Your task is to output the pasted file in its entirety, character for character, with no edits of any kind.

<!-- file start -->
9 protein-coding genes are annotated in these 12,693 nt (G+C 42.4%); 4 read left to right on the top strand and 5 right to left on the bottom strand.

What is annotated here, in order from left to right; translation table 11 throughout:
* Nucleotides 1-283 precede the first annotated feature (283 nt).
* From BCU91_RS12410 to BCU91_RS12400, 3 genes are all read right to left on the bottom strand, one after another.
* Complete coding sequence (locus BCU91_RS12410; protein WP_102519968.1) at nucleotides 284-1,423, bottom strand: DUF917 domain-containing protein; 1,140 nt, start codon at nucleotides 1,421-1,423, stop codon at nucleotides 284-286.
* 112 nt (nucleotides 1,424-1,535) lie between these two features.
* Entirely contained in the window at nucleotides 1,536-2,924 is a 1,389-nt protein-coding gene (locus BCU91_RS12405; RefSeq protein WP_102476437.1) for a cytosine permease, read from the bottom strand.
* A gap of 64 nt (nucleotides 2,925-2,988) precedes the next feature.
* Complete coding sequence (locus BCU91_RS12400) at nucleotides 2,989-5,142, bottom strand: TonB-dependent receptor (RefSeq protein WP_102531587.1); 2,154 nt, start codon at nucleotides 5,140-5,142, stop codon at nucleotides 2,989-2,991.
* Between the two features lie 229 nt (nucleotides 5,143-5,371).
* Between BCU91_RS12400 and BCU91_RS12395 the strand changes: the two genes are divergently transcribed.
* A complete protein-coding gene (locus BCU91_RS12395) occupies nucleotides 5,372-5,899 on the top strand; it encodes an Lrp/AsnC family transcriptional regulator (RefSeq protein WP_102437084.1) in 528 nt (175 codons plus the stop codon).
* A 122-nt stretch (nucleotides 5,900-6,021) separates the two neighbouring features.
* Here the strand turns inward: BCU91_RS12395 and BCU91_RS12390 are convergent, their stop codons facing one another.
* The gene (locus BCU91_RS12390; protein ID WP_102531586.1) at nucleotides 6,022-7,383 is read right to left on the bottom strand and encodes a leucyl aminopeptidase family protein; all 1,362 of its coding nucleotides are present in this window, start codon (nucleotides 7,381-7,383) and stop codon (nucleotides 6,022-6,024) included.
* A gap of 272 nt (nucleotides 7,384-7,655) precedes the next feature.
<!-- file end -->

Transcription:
9 protein-coding genes are annotated in these 12,693 nt (G+C 42.4%); 4 read left to right on the top strand and 5 right to left on the bottom strand.

What is annotated here, in order from left to right; translation table 11 throughout:
* Nucleotides 1-283 precede the first annotated feature (283 nt).
* From BCU91_RS12410 to BCU91_RS12400, 3 genes are all read right to left on the bottom strand, one after another.
* Complete coding sequence (locus BCU91_RS12410; protein WP_102519968.1) at nucleotides 284-1,423, bottom strand: DUF917 domain-containing protein; 1,140 nt, start codon at nucleotides 1,421-1,423, stop codon at nucleotides 284-286.
* 112 nt (nucleotides 1,424-1,535) lie between these two features.
* Entirely contained in the window at nucleotides 1,536-2,924 is a 1,389-nt protein-coding gene (locus BCU91_RS12405; RefSeq protein WP_102476437.1) for a cytosine permease, read from the bottom strand.
* A gap of 64 nt (nucleotides 2,925-2,988) precedes the next feature.
* Complete coding sequence (locus BCU91_RS12400) at nucleotides 2,989-5,142, bottom strand: TonB-dependent receptor (RefSeq protein WP_102531587.1); 2,154 nt, start codon at nucleotides 5,140-5,142, stop codon at nucleotides 2,989-2,991.
* Between the two features lie 229 nt (nucleotides 5,143-5,371).
* Between BCU91_RS12400 and BCU91_RS12395 the strand changes: the two genes are divergently transcribed.
* A complete protein-coding gene (locus BCU91_RS12395) occupies nucleotides 5,372-5,899 on the top strand; it encodes an Lrp/AsnC family transcriptional regulator (RefSeq protein WP_102437084.1) in 528 nt (175 codons plus the stop codon).
* A 122-nt stretch (nucleotides 5,900-6,021) separates the two neighbouring features.
* Here the strand turns inward: BCU91_RS12395 and BCU91_RS12390 are convergent, their stop codons facing one another.
* The gene (locus BCU91_RS12390; protein ID WP_102531586.1) at nucleotides 6,022-7,383 is read right to left on the bottom strand and encodes a leucyl aminopeptidase family protein; all 1,362 of its coding nucleotides are present in this window, start codon (nucleotides 7,381-7,383) and stop codon (nucleotides 6,022-6,024) included.
* A gap of 272 nt (nucleotides 7,384-7,655) precedes the next feature.